While the real estate market is still rosy, HomeServices of America President and CEO Ron Peltier said it’s uncertain whether the market is approaching full bloom. Rock-bottom interest rates, tax law changes in the late ’90s, and a growing acceptance of housing as an investment rather than shelter have contributed to this state of real estate nirvana, he said during an Inman News audio conference last week, though he expressed cautious optimism that these good times will continue to roll.
Peltier characterized the market as overheated in some areas, with double-digit home-value appreciation as a danger sign.
“We do have hot spots in the country where…we have appreciations that might be close to running out of control” and that can be unhealthy for the industry as a whole, he said.
“Moderate interest and moderate appreciation is really preferred, even though as investors and homeowners we love to see tremendous growth. We are clearly going to reach a point where we’re pricing potential homeowners out of the market,” he said.
Peltier said interest rates seem to have “defied economic gravity” as they have weathered warnings over the past few years that what goes down is bound to go up again. And even if the rates do eventually begin to rise, Peltier said he doesn’t foresee a problem unless the rise is very sudden and dramatic, with rates climbing above 9 percent or even 10 percent in a short span. The other half of this equation is the overall health of the economy, he said. If the economy continues to lag, a jump in interest rates could stall this home-buying spree.
Critics of outsourcing contend that U.S. jobs can be threatened when companies hire overseas workers to cut labor costs. Peltier views the outsourcing trend as a possible win-win if it leads to the creation of new jobs and improved service and efficiencies for consumers. Personal relationships and interactions are still as vital as ever to the real estate industry and cannot as of yet be replaced by technology or remote interactions, he said. Internet technologies have reduced companies’ response times to customers by aggregating information that was previously fragmented among several sources.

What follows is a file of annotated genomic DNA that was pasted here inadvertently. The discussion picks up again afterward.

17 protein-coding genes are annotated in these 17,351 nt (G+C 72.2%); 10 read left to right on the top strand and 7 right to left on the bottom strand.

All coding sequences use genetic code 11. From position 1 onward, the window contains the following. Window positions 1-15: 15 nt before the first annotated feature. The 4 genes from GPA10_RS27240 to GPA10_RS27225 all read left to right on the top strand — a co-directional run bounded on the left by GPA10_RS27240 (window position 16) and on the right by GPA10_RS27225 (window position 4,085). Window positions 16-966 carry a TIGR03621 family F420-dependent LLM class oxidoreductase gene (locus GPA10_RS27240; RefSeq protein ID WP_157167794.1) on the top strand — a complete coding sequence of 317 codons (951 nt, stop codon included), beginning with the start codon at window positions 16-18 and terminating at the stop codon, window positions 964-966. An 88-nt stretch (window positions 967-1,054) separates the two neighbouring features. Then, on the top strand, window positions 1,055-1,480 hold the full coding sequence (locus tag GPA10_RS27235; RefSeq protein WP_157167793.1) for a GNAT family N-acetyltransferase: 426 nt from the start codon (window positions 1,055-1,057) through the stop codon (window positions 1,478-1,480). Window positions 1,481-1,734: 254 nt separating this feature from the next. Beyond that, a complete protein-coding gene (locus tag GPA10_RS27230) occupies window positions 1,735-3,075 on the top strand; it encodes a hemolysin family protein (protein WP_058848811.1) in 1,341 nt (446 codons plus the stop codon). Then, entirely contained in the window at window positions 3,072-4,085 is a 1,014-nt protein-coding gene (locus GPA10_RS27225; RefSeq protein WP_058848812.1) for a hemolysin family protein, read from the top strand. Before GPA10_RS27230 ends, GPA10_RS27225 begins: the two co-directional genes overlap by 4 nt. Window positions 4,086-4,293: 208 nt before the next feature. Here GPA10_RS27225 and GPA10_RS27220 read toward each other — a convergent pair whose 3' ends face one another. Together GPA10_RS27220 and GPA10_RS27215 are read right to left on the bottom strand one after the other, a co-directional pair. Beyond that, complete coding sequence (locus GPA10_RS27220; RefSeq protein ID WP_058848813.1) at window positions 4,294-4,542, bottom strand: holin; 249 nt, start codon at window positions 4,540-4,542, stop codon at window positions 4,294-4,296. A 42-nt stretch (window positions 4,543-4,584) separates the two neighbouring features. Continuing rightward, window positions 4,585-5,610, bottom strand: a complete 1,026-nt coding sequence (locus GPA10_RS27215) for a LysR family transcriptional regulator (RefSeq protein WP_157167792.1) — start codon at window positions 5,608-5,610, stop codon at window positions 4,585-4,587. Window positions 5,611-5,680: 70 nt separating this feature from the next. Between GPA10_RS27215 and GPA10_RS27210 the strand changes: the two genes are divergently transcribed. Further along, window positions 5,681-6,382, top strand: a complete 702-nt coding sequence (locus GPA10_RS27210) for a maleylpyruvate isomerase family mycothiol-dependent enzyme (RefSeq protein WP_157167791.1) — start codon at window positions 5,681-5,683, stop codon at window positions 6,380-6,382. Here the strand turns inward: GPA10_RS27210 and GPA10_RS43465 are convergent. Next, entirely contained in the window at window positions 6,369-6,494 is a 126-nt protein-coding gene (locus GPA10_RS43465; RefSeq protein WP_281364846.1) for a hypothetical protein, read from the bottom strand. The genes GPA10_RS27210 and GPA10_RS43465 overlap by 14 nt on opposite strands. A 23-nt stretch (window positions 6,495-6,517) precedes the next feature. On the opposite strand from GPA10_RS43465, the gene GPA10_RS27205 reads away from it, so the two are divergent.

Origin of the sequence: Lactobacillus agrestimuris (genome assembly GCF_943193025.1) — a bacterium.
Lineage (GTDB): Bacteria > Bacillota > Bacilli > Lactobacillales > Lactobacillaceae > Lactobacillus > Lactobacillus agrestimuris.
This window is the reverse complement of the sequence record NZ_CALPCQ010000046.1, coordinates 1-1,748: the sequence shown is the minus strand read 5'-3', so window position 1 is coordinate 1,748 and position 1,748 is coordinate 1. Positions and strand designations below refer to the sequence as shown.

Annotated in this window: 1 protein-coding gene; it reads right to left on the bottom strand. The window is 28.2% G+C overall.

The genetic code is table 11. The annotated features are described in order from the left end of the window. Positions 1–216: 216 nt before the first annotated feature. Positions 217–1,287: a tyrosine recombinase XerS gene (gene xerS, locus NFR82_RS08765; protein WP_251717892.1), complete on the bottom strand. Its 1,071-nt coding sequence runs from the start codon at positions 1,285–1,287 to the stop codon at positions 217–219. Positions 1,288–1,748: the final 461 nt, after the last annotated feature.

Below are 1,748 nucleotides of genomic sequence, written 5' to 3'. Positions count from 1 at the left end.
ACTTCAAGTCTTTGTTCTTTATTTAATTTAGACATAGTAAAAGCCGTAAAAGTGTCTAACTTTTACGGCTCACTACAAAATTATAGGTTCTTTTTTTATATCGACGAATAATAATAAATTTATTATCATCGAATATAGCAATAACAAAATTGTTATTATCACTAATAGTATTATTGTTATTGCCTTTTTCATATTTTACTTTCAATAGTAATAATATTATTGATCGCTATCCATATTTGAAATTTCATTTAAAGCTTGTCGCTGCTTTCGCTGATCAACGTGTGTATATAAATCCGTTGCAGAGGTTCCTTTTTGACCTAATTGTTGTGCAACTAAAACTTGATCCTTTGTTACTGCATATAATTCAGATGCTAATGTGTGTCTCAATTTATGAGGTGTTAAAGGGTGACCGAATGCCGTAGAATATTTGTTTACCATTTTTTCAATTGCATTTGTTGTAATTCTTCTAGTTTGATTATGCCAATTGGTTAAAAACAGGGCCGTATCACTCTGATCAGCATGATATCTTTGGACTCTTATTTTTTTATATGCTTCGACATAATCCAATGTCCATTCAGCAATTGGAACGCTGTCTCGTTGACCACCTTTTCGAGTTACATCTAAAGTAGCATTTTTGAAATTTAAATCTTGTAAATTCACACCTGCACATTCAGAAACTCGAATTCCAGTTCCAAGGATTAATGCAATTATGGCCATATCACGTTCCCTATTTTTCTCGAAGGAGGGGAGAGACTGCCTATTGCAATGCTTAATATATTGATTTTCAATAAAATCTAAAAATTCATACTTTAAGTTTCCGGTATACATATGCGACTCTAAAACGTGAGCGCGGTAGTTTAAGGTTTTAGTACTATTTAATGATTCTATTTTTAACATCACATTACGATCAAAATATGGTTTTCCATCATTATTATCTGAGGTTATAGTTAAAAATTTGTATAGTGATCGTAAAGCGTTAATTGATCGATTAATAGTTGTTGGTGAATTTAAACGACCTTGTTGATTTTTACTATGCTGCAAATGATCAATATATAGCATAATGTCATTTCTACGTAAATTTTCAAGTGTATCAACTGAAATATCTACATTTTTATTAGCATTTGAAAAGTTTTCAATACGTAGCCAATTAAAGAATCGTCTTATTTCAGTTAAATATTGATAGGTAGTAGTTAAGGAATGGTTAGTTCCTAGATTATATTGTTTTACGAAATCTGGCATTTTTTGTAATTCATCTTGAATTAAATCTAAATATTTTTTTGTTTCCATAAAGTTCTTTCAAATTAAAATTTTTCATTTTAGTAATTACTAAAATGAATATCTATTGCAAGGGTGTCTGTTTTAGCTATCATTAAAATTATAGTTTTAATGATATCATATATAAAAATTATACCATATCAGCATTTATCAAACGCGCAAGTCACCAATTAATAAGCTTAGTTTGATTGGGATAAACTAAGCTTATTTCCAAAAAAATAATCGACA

As the pool of real estate agents has grown exponentially to a current total of about 1 million, Peltier has seen a new breed of agent emerge. These new agents are a highly educated and ambitious bunch who bring a serious mindset to the booming, entrepreneurial frontier of real estate, he said. Newcomers who lack ambition likely will be weeded out. Peltier added that there will likely be plenty of room for the upstart Realtors as many of their graying predecessors are fast-approaching their retirement years.
HomeServices, the second largest real estate company in the nation and the largest provider of settlement services, owns 16 real estate brands and employs more than 16,000 agents in its network of 319 branch offices, with operations in 16 states. Unlike some competitors, HomeServices preserves the brand names it acquires and is not a franchisor.
Peltier said HomeServices focuses on providing a full range of services to its customers. Services relating to title transfer, mortgage, escrow and property and casualty insurance, which some consider to be ancillary business, are actually at the core of HomeServices operations, he said.
A full-service brokerage can retain business that otherwise might be scooped up by competitors, he stressed.
“It’s our customer to lose. I don’t think we can be catty about it, and I don’t think we can be comfortable. If we don’t get the customer first, somebody else will,” he said.
While senior citizens are a very active population of home buyers, it is also very important to push for business among young couples, who will buy an estimated seven to 10 homes in their lifetime. Peltier also noted a tremendous “velocity” in the ownership of multiple homes. It isn’t uncommon these days for people to own two or three homes, he said, and this phenomenon could be sucking away the inventory for first-time home buyers.
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